• Joe 3 months ago

            The coal hugging Trollies will love that picture….’beautiful coal’ in all its glory….NOT.

          • Peter F 3 months ago

            Funny you should mention that Ertimus. The NEM + SWIS in Australia cover about 1.5m square km. Germany’s grid covers about 350,000 square km. Roughly 45% of Germany’s surface is covered with forests, lakes, buildings and infrastructure. The comparable figure within Australia electricity grids is less than 20% . Therefore we have 8 times the grid connected area available for renewables. From wind and solar alone Germany will generate 115 TWh from wind and about 45 TWh from solar this year.

            Within the respective grids annual solar radiation in Australia is 40% more than Germany. Wind speed is 20% higher. Now if the wind speed is 20% higher, because of the cube law you can generate 70% more generation at below rated wind speeds so 20-50% more overall say 35% on average. So with the same technology that Germany has and the same density of wind turbines and solar panels that they have we can generate 115*1.3*8 = 1,200TWh from wind and 45 x 1.4 x 8 = 500 TWh from solar i.e. seven times our current power demand assuming no improvement in technology.

            When one then allows for that fact that new solar panels are double the power of the average German solar panel and new wind turbines because of better design taller masts and longer blades generate on average 4 times the average German wind turbine you can see we have something like 26 times the required resource.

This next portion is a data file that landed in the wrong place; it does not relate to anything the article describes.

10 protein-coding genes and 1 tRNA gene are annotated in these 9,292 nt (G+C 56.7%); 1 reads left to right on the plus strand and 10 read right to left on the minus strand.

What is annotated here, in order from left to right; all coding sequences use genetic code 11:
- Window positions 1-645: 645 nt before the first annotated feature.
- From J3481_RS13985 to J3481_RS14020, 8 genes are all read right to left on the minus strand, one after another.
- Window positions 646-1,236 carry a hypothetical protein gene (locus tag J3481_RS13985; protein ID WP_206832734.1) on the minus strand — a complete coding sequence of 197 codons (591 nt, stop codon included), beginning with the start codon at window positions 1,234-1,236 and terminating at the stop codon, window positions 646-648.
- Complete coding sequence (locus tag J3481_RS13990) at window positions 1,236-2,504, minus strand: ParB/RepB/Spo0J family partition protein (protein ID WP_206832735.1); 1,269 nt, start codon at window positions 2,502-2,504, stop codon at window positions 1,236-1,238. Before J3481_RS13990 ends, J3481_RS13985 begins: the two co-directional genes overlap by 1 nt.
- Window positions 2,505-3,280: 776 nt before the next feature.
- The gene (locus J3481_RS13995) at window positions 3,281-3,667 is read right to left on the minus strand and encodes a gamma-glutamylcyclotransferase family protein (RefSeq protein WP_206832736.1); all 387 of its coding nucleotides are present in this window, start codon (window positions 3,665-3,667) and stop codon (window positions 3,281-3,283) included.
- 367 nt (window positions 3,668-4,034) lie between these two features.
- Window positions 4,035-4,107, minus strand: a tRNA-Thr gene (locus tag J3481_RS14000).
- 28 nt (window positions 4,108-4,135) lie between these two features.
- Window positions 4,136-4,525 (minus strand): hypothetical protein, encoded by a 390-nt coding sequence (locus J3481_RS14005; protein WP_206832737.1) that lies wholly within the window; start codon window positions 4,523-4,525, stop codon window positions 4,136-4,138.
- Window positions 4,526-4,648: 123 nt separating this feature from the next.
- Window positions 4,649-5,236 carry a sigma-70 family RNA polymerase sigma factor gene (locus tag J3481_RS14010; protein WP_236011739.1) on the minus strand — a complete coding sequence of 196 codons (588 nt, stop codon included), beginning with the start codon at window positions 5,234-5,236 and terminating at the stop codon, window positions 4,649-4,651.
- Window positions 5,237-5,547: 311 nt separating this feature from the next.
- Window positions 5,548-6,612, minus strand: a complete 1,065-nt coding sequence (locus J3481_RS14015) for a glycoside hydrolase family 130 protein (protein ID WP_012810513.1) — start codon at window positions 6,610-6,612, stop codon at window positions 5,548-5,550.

The combination of grid controlled loads and a couple of dozen small pumped hydro systems (no Snowy II) could easily eliminate coal generation in Australia within 10 years if wind and solar generation continues to be added at the same rate that it is today.

            Furthermore most of the generation will be within 150km of the load, including about 1/3rd to half behind the meter so transmission losses will be actually less than they are today

          • Hettie 3 months ago

            Great work, Peter.
            Now, just for me, tho Waffles might learn too, do you have numbers, not formulas, that would complete this sentence.

            One newest technology wind turbine in wind speed 20 kmph will generate ×× kW. Or watts.

            For example, I know that 20 solar panels on my roof = 5.3kW.
            SO one of those panels in full sun gives 265 watts.
            Pretty please.

          • David Osmond 3 months ago

            Hi Hettie, the Vestas V136 turbine is a commonly installed modern turbine. If you look at its power curve on the attached link, you will see at 5.5m/s (20km/h), it will generate 645 kW. Note that most modern wind farm sites in Australia have an average wind speed exceeding 7m/s.
            https://reneweconomy.com.au/australia-solar-costs-hit-extraordinary-new-lows-50s-mwh-27007/

          • Hettie 3 months ago

            Terrific. Thankyou.
            Um… that link comes back to this article. No such graph. But it was the absolute number I wanted anyway. The wind speed response curve stuff makes my head hurt, and as I have a cold with headache now, I am unwilling to risk upsetting my poor neurons further.
            The point, for Waffles and his troll family, is that even at low wind speeds, output is substantial.

          • David Osmond 3 months ago
          • Hettie 3 months ago

            Wow! That is one very steep wind speed/output increase curve. My poor fuddled brain can’t cope with converting m/s to kph tonight. I’ll have another go tomorrow.